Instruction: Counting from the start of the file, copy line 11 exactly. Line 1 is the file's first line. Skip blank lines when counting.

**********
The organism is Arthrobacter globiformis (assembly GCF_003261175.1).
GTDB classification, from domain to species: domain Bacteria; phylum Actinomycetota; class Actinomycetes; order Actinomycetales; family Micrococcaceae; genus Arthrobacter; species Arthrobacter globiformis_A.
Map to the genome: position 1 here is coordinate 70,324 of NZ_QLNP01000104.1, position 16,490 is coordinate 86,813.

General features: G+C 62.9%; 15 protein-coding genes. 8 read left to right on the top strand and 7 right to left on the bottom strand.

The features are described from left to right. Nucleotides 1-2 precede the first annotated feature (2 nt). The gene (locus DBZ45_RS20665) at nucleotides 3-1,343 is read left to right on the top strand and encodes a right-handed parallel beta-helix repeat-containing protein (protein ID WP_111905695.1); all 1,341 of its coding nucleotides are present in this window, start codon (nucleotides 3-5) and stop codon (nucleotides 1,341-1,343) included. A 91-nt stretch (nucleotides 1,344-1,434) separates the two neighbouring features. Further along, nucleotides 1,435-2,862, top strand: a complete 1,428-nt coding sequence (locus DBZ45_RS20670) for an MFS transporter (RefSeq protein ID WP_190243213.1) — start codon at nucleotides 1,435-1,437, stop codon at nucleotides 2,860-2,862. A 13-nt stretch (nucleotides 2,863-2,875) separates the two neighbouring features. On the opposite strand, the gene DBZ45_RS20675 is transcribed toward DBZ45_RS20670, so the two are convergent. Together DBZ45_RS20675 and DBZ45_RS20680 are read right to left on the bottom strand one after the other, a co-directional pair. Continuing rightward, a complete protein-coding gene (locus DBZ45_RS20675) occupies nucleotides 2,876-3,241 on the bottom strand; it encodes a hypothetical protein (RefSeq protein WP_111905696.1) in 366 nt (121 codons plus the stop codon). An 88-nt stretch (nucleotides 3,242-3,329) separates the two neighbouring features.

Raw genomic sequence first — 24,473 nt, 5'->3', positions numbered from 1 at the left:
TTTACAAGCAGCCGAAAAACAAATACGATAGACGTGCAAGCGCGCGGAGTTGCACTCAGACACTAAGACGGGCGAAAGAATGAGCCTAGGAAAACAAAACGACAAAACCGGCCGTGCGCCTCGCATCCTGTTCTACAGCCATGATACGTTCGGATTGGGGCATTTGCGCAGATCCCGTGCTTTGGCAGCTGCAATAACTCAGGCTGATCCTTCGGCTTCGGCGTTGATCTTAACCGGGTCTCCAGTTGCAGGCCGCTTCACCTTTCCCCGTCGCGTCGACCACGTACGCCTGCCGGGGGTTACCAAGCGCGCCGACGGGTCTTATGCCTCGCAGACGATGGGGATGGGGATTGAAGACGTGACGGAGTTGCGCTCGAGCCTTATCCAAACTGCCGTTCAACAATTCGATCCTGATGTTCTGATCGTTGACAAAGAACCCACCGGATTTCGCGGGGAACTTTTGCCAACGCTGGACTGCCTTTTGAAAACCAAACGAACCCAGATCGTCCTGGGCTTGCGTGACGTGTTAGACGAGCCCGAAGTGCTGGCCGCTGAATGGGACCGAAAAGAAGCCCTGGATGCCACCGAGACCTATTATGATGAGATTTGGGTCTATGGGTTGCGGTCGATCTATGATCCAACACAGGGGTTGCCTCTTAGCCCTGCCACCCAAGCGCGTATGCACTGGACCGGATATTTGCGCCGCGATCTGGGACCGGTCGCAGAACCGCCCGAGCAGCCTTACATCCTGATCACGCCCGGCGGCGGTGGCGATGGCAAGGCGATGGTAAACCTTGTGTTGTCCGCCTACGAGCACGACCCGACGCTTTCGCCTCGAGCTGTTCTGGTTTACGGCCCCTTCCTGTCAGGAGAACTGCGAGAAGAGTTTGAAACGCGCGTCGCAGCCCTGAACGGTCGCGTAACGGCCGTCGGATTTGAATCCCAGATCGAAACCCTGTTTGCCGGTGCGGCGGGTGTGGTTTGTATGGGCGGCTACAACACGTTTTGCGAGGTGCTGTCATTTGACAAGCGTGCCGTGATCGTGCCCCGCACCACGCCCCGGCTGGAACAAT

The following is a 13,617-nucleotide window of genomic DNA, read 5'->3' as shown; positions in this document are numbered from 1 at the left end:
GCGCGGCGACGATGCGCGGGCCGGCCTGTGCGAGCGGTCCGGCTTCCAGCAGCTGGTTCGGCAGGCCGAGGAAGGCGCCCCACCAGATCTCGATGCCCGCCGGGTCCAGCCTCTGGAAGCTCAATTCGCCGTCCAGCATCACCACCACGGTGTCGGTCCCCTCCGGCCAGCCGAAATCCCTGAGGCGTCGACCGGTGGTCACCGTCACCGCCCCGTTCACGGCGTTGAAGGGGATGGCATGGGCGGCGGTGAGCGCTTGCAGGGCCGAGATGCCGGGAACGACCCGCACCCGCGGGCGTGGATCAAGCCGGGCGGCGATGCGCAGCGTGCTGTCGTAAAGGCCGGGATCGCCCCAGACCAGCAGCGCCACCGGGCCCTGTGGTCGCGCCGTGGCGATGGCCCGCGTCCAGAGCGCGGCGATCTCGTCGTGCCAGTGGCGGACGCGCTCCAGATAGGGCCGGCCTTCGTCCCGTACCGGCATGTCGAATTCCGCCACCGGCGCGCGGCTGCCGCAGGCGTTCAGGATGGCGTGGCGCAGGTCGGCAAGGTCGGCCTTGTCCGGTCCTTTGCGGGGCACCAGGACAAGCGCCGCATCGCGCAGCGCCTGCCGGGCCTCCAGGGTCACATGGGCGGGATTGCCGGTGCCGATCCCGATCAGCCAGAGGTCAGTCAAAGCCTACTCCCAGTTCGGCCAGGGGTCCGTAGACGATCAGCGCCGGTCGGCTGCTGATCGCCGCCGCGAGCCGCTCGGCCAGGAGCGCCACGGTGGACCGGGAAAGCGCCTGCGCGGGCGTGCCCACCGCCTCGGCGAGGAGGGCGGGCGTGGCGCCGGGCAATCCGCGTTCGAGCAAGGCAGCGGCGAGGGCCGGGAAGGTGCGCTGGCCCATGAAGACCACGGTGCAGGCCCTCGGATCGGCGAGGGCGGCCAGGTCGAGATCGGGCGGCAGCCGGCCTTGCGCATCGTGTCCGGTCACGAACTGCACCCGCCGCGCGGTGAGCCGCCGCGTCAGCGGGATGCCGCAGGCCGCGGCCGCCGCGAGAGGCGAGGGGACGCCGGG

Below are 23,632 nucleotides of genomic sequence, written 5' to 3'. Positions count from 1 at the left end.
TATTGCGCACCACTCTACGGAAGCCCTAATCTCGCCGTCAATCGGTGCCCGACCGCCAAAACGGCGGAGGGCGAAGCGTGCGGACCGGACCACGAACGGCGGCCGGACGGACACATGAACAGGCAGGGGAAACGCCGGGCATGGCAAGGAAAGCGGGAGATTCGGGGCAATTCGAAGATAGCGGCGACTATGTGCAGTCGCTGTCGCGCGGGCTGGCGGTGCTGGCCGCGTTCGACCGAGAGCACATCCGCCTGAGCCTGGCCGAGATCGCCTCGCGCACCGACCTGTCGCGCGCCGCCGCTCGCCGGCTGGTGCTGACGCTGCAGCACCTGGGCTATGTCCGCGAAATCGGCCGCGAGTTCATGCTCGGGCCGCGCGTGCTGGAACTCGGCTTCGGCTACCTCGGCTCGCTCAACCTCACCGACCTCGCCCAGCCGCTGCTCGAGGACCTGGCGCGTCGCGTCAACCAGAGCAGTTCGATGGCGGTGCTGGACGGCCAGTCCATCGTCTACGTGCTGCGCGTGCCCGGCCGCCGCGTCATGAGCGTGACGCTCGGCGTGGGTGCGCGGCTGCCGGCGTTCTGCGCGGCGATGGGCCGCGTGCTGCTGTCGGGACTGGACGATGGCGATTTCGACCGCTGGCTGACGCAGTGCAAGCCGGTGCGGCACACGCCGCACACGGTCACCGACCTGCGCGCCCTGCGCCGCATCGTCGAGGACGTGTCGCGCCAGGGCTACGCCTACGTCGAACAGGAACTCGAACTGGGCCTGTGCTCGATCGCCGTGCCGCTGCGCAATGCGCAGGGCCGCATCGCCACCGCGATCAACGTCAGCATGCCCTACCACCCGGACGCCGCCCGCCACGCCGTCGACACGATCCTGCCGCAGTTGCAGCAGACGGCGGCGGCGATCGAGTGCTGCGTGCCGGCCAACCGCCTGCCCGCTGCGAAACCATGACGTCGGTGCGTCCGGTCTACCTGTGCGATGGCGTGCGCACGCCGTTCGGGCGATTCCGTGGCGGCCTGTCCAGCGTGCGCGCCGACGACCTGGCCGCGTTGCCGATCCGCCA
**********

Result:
TATTGCGCACCACTCTACGGAAGCCCTAATCTCGCCGTCAATCGGTGCCCGACCGCCAAAACGGCGGAGGGCGAAGCGTGCGGACCGGACCACGAACGGCGGCCGGACGGACACATGAACAGGCAGGGGAAACGCCGGGCATGGCAAGGAAAGCGGGAGATTCGGGGCAATTCGAAGATAGCGGCGACTATGTGCAGTCGCTGTCGCGCGGGCTGGCGGTGCTGGCCGCGTTCGACCGAGAGCACATCCGCCTGAGCCTGGCCGAGATCGCCTCGCGCACCGACCTGTCGCGCGCCGCCGCTCGCCGGCTGGTGCTGACGCTGCAGCACCTGGGCTATGTCCGCGAAATCGGCCGCGAGTTCATGCTCGGGCCGCGCGTGCTGGAACTCGGCTTCGGCTACCTCGGCTCGCTCAACCTCACCGACCTCGCCCAGCCGCTGCTCGAGGACCTGGCGCGTCGCGTCAACCAGAGCAGTTCGATGGCGGTGCTGGACGGCCAGTCCATCGTCTACGTGCTGCGCGTGCCCGGCCGCCGCGTCATGAGCGTGACGCTCGGCGTGGGTGCGCGGCTGCCGGCGTTCTGCGCGGCGATGGGCCGCGTGCTGCTGTCGGGACTGGACGATGGCGATTTCGACCGCTGGCTGACGCAGTGCAAGCCGGTGCGGCACACGCCGCACACGGTCACCGACCTGCGCGCCCTGCGCCGCATCGTCGAGGACGTGTCGCGCCAGGGCTACGCCTACGTCGAACAGGAACTCGAACTGGGCCTGTGCTCGATCGCCGTGCCGCTGCGCAATGCGCAGGGCCGCATCGCCACCGCGATCAACGTCAGCATGCCCTACCACCCGGACGCCGCCCGCCACGCCGTCGACACGATCCTGCCGCAGTTGCAGCAGACGGCGGCGGCGATCGAGTGCTGCGTGCCGGCCAACCGCCTGCCCGCTGCGAAACCATGACGTCGGTGCGTCCGGTCTACCTGTGCGATGGCGTGCGCACGCCGTTCGGGCGATTCCGTGGCGGCCTGTCCAGCGTGCGCGCCGACGACCTGGCCGCGTTGCCGATCCGCCA